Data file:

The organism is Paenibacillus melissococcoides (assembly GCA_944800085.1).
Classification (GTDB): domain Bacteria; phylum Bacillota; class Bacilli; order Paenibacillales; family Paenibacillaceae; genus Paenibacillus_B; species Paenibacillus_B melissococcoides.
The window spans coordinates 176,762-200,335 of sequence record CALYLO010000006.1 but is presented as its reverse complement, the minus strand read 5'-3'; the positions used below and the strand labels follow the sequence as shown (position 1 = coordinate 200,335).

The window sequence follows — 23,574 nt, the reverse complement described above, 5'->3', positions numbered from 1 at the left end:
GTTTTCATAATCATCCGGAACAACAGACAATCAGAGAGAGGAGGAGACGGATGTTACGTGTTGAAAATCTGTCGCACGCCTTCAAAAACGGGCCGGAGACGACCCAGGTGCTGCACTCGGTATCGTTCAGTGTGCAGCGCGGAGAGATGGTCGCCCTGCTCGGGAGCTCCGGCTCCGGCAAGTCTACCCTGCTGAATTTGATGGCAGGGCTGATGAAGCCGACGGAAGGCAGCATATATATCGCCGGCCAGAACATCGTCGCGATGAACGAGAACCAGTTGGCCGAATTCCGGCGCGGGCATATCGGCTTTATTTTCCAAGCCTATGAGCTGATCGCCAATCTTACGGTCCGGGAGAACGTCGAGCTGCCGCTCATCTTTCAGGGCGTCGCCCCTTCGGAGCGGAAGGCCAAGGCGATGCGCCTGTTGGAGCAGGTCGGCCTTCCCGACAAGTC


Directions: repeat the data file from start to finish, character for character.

The organism is Paenibacillus melissococcoides (assembly GCA_944800085.1).
Classification (GTDB): domain Bacteria; phylum Bacillota; class Bacilli; order Paenibacillales; family Paenibacillaceae; genus Paenibacillus_B; species Paenibacillus_B melissococcoides.
The window spans coordinates 176,762-200,335 of sequence record CALYLO010000006.1 but is presented as its reverse complement, the minus strand read 5'-3'; the positions used below and the strand labels follow the sequence as shown (position 1 = coordinate 200,335).

The window sequence follows — 23,574 nt, the reverse complement described above, 5'->3', positions numbered from 1 at the left end:
GTTTTCATAATCATCCGGAACAACAGACAATCAGAGAGAGGAGGAGACGGATGTTACGTGTTGAAAATCTGTCGCACGCCTTCAAAAACGGGCCGGAGACGACCCAGGTGCTGCACTCGGTATCGTTCAGTGTGCAGCGCGGAGAGATGGTCGCCCTGCTCGGGAGCTCCGGCTCCGGCAAGTCTACCCTGCTGAATTTGATGGCAGGGCTGATGAAGCCGACGGAAGGCAGCATATATATCGCCGGCCAGAACATCGTCGCGATGAACGAGAACCAGTTGGCCGAATTCCGGCGCGGGCATATCGGCTTTATTTTCCAAGCCTATGAGCTGATCGCCAATCTTACGGTCCGGGAGAACGTCGAGCTGCCGCTCATCTTTCAGGGCGTCGCCCCTTCGGAGCGGAAGGCCAAGGCGATGCGCCTGTTGGAGCAGGTCGGCCTTCCCGACAAGTC